Abstract

Abstract:

This article looks at how scientific racism, biomedicine, public health, sports, and a nascent bureaucracy intersected in the making of height (human stature) as an important attribute of individuals and populations during the Philippine–American colonial encounter. In relation to the "tall" Americans, Filipinos were depicted and problematized as "short," and the attention to children's growth, the rise of sports, and the establishment of a bureaucracy all contributed to making height a measure of health and a parameter of inclusion (and exclusion) in various domains of society.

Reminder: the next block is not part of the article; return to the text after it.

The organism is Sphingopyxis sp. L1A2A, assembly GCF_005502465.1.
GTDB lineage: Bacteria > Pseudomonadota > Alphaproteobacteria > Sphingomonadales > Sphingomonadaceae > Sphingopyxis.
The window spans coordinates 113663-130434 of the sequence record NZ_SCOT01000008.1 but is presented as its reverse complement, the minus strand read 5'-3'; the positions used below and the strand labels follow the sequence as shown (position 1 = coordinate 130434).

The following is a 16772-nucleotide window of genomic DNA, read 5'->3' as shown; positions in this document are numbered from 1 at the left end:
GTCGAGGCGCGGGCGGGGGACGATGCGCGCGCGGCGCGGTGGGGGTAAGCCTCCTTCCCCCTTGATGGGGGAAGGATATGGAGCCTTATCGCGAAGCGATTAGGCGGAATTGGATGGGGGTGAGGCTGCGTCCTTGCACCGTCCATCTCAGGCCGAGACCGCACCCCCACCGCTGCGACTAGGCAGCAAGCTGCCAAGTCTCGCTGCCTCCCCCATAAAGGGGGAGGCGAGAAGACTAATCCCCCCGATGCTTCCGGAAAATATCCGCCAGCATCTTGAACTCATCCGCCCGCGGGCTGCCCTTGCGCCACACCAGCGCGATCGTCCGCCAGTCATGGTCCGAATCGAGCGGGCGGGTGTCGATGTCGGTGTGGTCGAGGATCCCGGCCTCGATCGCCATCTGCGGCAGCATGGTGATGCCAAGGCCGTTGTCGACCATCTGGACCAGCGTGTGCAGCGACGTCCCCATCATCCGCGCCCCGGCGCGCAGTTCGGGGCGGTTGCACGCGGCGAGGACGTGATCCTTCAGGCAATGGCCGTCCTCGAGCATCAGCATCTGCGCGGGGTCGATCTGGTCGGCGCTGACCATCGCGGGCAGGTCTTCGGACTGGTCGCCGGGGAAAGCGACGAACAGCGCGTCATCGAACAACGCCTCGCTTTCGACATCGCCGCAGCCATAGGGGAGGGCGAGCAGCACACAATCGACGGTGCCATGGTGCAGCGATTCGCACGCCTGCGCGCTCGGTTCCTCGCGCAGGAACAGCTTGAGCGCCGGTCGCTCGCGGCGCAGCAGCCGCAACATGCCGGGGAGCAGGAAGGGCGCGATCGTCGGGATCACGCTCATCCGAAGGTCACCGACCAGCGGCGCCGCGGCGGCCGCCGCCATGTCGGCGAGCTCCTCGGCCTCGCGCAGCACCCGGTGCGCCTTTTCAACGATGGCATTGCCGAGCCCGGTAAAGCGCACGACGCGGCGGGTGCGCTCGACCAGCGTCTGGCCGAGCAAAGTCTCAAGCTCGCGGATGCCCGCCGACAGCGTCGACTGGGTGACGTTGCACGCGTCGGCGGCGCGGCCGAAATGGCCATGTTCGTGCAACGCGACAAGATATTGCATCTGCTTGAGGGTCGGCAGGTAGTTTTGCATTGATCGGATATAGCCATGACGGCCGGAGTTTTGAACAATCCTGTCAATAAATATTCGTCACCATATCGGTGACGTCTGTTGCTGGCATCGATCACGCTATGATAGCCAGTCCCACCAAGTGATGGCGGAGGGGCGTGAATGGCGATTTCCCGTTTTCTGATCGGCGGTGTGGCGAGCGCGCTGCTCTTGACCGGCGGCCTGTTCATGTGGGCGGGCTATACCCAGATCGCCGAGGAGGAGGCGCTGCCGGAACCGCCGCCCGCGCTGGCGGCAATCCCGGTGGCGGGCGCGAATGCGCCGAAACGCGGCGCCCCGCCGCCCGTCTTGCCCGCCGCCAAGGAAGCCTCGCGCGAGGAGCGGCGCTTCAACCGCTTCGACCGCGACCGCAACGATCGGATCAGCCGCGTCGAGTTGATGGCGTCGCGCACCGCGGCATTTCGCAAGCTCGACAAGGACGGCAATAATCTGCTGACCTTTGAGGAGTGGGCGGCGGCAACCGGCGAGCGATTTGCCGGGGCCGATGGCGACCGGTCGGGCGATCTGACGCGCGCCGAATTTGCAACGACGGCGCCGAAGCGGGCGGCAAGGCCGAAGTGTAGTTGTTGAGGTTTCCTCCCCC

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Additional Information

ISSN
2244-1638
Print ISSN
2244-1093
Pages
pp. 375-406
Launched on MUSE
2018-10-18
Open Access
No
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